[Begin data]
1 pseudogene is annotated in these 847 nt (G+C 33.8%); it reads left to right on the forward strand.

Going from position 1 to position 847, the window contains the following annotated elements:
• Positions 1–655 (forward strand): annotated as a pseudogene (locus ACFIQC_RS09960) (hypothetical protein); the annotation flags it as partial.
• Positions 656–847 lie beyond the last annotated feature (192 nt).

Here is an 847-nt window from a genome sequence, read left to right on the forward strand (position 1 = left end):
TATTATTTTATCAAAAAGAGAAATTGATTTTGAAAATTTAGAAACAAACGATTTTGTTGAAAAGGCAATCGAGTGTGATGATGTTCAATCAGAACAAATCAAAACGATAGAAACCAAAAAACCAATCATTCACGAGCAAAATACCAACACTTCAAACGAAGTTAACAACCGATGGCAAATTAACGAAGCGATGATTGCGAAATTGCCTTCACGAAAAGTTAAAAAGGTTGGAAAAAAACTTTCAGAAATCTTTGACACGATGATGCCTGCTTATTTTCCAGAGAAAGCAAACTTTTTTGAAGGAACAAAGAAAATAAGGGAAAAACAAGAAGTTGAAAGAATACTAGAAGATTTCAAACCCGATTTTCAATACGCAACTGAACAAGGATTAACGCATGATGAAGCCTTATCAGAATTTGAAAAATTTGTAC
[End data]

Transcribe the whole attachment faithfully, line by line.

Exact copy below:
1 pseudogene is annotated in these 847 nt (G+C 33.8%); it reads left to right on the forward strand.

Going from position 1 to position 847, the window contains the following annotated elements:
• Positions 1–655 (forward strand): annotated as a pseudogene (locus ACFIQC_RS09960) (hypothetical protein); the annotation flags it as partial.
• Positions 656–847 lie beyond the last annotated feature (192 nt).

Here is an 847-nt window from a genome sequence, read left to right on the forward strand (position 1 = left end):
TATTATTTTATCAAAAAGAGAAATTGATTTTGAAAATTTAGAAACAAACGATTTTGTTGAAAAGGCAATCGAGTGTGATGATGTTCAATCAGAACAAATCAAAACGATAGAAACCAAAAAACCAATCATTCACGAGCAAAATACCAACACTTCAAACGAAGTTAACAACCGATGGCAAATTAACGAAGCGATGATTGCGAAATTGCCTTCACGAAAAGTTAAAAAGGTTGGAAAAAAACTTTCAGAAATCTTTGACACGATGATGCCTGCTTATTTTCCAGAGAAAGCAAACTTTTTTGAAGGAACAAAGAAAATAAGGGAAAAACAAGAAGTTGAAAGAATACTAGAAGATTTCAAACCCGATTTTCAATACGCAACTGAACAAGGATTAACGCATGATGAAGCCTTATCAGAATTTGAAAAATTTGTAC